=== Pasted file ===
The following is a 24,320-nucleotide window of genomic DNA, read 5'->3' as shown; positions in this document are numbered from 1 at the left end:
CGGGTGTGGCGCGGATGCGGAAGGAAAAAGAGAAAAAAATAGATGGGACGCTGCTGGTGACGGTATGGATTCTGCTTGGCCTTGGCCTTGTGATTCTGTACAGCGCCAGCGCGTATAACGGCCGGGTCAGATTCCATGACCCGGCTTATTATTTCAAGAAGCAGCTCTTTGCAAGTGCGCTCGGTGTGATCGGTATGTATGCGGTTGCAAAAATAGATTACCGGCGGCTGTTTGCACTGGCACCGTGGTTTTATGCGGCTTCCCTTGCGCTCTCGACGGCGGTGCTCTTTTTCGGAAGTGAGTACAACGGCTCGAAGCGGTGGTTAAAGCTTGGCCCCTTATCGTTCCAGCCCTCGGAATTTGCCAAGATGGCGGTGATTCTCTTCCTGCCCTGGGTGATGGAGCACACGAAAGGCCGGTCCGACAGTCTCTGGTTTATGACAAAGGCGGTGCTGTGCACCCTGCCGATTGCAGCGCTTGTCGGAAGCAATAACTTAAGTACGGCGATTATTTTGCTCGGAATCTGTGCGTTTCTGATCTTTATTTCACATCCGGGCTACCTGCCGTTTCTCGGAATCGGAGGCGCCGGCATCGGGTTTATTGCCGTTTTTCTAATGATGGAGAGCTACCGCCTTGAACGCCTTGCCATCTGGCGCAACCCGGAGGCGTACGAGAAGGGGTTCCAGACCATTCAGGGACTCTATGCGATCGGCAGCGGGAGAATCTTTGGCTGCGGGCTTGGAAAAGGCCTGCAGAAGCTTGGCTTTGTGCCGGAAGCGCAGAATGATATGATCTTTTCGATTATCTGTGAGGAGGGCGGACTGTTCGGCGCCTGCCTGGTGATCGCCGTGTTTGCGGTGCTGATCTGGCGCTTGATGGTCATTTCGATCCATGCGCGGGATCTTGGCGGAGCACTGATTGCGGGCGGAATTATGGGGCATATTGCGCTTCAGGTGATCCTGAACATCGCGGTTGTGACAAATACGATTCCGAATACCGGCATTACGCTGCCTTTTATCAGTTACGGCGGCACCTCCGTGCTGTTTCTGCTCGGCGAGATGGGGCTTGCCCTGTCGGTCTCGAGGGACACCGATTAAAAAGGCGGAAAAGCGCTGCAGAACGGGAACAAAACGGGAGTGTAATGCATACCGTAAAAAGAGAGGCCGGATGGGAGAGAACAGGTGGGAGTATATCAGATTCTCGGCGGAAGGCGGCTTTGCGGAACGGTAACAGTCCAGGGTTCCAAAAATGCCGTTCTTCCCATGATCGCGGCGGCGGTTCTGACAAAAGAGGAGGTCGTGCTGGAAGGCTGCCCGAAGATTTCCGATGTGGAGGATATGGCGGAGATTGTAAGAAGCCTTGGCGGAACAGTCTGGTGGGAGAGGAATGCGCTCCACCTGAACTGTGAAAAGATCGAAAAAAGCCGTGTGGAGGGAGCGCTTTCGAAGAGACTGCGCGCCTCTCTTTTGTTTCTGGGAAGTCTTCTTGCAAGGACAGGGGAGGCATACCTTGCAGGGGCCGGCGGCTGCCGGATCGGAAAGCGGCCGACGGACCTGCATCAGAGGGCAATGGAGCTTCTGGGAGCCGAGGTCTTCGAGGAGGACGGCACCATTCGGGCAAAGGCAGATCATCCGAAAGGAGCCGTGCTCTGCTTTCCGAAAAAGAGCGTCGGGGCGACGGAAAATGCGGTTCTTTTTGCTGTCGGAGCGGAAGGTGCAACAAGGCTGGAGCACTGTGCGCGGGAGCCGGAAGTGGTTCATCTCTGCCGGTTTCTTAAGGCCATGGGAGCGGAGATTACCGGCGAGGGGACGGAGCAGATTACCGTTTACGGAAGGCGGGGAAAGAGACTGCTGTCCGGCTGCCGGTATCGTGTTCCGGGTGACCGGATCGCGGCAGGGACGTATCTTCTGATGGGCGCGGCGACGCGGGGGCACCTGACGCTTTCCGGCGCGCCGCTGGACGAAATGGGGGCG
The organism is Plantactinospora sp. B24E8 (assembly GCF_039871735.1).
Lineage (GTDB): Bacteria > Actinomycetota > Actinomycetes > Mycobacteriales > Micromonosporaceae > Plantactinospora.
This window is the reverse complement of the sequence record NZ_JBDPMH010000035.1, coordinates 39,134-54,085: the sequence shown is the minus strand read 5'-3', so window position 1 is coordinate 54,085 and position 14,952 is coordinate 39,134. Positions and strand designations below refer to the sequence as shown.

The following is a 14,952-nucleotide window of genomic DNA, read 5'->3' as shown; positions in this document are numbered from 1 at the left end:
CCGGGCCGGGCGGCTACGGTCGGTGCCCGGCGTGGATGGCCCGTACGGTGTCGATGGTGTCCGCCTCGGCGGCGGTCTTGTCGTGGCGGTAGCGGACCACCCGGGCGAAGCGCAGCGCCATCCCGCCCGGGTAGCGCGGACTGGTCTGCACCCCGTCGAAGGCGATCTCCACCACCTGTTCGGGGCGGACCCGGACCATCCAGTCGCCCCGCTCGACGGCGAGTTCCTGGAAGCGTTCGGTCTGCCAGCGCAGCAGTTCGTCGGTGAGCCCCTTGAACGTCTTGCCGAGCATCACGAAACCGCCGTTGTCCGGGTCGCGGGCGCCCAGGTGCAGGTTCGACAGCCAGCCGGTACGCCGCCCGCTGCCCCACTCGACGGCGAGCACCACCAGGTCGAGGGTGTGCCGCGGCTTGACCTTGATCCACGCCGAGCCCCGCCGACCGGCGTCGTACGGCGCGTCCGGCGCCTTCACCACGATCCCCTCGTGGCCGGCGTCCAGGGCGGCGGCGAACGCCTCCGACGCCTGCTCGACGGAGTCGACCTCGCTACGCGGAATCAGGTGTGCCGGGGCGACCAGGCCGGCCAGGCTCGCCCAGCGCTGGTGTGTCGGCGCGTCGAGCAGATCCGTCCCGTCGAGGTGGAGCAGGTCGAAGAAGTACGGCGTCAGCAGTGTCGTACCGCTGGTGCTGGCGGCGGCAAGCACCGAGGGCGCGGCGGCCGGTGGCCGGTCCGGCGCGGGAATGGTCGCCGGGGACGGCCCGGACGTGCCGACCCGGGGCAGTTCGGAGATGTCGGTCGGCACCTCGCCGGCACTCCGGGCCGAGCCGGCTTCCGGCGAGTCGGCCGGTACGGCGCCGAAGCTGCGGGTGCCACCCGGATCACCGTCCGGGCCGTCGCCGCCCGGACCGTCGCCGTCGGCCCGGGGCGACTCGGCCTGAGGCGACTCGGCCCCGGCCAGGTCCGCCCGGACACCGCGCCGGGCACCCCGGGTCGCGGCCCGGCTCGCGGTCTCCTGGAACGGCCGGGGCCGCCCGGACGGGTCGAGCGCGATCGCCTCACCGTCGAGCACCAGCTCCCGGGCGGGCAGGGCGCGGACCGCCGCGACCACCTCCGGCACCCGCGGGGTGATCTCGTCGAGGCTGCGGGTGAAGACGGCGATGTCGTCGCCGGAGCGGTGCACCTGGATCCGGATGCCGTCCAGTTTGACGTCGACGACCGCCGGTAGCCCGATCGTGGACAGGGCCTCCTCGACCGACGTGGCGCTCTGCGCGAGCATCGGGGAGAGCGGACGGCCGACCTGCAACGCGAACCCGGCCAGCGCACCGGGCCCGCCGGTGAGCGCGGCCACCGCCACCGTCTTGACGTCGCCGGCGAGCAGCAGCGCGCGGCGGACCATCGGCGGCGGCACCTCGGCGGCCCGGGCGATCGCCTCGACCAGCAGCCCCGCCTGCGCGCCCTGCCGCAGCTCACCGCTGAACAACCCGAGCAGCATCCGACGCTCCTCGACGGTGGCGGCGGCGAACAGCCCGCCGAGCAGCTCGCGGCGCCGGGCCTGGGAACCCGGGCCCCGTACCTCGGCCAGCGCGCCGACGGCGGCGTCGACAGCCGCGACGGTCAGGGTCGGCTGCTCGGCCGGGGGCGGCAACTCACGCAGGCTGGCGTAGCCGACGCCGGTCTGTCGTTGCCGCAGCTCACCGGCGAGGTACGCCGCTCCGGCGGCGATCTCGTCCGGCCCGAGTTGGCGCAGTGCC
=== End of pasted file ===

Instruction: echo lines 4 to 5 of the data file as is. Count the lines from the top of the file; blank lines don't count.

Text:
Lineage (GTDB): Bacteria > Actinomycetota > Actinomycetes > Mycobacteriales > Micromonosporaceae > Plantactinospora.
This window is the reverse complement of the sequence record NZ_JBDPMH010000035.1, coordinates 39,134-54,085: the sequence shown is the minus strand read 5'-3', so window position 1 is coordinate 54,085 and position 14,952 is coordinate 39,134. Positions and strand designations below refer to the sequence as shown.